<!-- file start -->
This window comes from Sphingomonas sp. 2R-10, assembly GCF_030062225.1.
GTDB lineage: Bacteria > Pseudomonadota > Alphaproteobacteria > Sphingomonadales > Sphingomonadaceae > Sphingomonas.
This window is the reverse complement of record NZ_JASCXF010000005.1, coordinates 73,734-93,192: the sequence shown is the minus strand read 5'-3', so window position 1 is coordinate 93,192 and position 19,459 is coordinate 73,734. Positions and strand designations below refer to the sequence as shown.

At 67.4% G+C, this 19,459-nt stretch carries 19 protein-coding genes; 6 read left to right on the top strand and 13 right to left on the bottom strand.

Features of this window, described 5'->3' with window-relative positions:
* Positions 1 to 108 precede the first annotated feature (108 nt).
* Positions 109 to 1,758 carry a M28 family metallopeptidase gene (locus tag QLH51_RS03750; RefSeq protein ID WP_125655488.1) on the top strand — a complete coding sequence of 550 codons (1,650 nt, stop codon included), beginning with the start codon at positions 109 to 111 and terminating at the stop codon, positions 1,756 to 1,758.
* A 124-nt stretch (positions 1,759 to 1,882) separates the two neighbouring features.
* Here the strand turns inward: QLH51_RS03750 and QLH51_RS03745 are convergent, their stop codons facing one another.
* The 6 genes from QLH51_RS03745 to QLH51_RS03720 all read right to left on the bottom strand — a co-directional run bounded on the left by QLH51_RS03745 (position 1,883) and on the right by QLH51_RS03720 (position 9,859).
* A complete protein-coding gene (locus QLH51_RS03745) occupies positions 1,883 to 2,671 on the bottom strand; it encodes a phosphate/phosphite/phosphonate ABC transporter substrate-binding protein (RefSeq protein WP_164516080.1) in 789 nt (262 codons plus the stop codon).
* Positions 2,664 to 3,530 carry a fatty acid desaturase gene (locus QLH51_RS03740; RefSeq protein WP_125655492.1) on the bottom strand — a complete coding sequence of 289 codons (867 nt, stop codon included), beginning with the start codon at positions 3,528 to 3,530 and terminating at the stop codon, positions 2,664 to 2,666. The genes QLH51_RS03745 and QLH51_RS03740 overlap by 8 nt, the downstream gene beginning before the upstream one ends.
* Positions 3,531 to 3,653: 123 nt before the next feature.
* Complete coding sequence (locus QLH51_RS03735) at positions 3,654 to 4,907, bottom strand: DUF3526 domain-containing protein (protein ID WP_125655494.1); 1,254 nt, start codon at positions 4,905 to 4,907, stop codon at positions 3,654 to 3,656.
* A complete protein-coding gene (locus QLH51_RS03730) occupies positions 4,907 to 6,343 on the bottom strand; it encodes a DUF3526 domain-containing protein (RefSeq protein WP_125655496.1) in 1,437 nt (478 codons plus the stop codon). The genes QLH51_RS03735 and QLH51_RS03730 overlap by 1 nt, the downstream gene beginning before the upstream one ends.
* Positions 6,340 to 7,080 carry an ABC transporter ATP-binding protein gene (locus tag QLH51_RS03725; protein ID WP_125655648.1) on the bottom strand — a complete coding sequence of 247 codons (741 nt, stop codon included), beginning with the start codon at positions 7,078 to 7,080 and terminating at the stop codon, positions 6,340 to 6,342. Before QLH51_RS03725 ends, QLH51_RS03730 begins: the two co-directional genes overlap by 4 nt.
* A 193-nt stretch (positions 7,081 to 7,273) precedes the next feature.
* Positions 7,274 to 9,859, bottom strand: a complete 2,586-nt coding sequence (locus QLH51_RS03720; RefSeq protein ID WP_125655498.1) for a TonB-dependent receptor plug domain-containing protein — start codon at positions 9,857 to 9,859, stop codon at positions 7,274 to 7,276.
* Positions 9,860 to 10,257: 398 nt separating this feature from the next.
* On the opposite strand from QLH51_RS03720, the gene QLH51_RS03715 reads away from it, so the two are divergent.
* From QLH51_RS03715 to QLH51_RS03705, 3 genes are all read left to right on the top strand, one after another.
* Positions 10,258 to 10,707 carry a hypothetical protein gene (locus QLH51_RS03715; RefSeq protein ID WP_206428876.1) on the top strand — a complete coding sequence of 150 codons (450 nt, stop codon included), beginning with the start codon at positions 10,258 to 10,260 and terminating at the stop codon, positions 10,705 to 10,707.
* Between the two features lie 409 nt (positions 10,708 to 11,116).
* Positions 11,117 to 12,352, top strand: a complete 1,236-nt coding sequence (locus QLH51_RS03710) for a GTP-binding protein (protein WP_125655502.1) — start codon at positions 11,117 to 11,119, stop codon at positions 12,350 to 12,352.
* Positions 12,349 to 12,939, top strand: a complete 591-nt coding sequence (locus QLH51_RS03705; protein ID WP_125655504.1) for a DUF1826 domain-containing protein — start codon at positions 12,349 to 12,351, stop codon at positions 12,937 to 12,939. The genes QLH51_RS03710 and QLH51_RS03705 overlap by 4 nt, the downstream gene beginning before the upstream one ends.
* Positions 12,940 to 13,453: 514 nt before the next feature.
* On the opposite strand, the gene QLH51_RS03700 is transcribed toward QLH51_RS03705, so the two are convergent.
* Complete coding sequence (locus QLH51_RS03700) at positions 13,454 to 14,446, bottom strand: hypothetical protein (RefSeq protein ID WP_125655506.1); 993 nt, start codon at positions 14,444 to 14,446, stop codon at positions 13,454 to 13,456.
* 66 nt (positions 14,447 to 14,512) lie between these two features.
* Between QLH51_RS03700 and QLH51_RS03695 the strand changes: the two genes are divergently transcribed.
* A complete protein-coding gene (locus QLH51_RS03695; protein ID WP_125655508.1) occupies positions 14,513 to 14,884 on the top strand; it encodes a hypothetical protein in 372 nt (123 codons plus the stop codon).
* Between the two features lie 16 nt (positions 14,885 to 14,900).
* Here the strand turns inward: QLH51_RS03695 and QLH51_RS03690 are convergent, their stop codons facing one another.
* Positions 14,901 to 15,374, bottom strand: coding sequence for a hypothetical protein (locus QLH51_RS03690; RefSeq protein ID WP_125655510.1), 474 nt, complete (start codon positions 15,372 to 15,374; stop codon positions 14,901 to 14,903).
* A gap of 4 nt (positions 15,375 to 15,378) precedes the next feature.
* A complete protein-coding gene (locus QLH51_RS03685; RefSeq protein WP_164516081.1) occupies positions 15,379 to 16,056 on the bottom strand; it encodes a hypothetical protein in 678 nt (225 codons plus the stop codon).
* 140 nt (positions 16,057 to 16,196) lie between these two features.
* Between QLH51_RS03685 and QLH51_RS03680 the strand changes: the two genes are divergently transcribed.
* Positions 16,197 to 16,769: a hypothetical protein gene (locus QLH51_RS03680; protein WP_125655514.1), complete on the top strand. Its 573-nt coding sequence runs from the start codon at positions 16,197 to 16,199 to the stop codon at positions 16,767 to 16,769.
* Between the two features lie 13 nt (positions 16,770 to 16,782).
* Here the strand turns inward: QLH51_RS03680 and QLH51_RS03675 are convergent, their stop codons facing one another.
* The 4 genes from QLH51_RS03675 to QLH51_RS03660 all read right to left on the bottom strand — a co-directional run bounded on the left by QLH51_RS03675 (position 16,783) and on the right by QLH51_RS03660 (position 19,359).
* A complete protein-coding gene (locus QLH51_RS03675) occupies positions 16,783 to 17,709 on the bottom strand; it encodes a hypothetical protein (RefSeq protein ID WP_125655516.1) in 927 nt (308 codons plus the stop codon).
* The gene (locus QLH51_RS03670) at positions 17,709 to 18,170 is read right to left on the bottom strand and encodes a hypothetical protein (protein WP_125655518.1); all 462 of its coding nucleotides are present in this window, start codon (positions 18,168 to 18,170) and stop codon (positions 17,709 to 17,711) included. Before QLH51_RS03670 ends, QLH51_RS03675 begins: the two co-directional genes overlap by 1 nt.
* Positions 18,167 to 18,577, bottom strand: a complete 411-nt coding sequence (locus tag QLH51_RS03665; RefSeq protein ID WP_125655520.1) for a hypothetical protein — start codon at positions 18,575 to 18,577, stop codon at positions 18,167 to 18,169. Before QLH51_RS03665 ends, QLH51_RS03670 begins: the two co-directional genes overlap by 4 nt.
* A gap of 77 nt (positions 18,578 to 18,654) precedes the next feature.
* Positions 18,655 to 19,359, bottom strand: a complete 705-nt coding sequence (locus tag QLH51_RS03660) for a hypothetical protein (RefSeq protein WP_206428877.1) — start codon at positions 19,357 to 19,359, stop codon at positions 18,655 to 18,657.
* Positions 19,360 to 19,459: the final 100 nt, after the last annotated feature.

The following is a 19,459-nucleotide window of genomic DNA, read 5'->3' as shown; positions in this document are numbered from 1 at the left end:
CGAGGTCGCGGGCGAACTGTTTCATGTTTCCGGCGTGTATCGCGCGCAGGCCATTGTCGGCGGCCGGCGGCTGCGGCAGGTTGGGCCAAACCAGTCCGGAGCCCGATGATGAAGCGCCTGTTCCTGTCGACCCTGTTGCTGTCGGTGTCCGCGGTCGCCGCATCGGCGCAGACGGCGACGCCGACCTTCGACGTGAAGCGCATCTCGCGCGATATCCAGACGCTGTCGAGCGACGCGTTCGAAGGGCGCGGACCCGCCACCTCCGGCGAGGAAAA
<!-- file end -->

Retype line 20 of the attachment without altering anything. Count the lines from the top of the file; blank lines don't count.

* On the opposite strand from QLH51_RS03720, the gene QLH51_RS03715 reads away from it, so the two are divergent.